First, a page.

The Health Insurance Portability and Accountability Act (HIPAA) is a federal law. HIPAA aims to regulate the standards of protecting patient's sensitive health information from being disclosed without the patient’s consent.
The focus of HIPAA can be broken down into the following areas:
HIPAA itself is not the act that regulates the reporting of medical bills. It is possible for a creditor, or collections agency to violate the provisions of HIPAA, by illegally securing medical information of indebted patients in an attempt to confirm, or validate a suspected medical debt.
If a medical debt appears on your credit report that you believe breaches the HIPAA confidentiality provisions, for example the information obtained would not be accessible unless you were aware and consented to the exchange, or it was requested by another medical professional.
You may potentially have the option of suing the debt collection agency for breaching your privacy afforded by HIPPA. Depending on how the information was obtained, it is possible to initiate legal proceedings against the hospital responsible for retaining the security and privacy of your medical records.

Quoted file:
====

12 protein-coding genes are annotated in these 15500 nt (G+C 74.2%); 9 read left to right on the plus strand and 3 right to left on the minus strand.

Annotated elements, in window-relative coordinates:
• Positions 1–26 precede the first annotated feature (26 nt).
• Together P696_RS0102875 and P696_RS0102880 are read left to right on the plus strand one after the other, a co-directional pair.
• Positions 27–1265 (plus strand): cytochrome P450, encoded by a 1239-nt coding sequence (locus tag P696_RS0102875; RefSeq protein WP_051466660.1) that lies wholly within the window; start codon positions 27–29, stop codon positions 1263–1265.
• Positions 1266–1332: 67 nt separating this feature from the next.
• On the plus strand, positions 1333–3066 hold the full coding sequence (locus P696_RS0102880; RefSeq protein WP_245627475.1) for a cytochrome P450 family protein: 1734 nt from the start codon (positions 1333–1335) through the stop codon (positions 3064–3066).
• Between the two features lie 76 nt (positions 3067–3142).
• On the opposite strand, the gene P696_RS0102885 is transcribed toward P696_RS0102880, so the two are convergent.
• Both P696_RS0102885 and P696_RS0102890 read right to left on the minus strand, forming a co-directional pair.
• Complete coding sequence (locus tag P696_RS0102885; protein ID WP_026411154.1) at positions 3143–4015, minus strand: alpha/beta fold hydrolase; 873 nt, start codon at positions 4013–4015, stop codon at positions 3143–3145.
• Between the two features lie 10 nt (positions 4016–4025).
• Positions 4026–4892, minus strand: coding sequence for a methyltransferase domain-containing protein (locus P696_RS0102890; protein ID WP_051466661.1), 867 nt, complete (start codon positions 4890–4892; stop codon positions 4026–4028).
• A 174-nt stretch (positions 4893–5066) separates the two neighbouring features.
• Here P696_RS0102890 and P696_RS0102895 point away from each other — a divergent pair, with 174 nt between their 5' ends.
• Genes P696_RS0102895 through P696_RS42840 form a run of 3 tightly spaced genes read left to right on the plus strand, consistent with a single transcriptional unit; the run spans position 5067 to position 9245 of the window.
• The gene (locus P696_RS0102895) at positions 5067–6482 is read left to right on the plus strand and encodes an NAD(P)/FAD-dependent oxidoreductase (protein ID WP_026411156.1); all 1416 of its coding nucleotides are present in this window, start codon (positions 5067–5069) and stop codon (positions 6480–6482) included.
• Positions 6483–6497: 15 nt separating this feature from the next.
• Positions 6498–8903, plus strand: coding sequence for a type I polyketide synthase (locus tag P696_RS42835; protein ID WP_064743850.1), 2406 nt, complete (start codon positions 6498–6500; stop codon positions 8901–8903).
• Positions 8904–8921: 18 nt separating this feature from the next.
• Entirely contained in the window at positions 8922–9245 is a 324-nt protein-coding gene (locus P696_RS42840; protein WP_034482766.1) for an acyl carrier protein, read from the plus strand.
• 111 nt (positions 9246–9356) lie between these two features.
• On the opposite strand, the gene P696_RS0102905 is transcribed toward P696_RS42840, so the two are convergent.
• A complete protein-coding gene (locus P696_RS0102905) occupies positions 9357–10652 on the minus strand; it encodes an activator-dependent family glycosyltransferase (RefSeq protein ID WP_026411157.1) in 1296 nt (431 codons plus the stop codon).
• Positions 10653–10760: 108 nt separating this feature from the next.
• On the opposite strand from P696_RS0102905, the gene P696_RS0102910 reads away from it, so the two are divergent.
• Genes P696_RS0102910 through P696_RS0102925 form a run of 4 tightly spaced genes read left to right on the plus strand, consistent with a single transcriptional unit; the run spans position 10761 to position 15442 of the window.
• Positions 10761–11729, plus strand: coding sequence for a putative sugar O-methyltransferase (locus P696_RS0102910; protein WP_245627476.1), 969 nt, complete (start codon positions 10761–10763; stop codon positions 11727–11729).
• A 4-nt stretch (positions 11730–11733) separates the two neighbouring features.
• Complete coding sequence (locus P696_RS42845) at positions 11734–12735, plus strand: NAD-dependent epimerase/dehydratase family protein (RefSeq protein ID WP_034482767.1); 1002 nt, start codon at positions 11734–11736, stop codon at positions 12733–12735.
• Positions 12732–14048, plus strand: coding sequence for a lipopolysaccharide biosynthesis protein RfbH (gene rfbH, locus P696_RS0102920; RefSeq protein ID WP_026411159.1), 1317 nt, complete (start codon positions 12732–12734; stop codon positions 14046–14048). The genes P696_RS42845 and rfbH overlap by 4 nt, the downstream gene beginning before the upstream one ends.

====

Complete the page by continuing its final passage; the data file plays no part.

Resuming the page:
HIPAA does not provide procedures to dispute medical debts reported to credit bureaus, this is governed and prescribed by the Fair Credit Reporting Act (FCRA). Instead, suspected violations of HIPAA afford you a civil lawsuit for the violation of your right to secure private medical records.
HIPAA aims to establish efficient, safe and private healthcare services. Despite no provisions governing financial reporting in HIPAA, the application of the act may still be enforceable depending on the method used by the collection agency to obtain proof of your medical debt.
Consider consulting legal professionals to help navigate the potential recourse available in this scenario.
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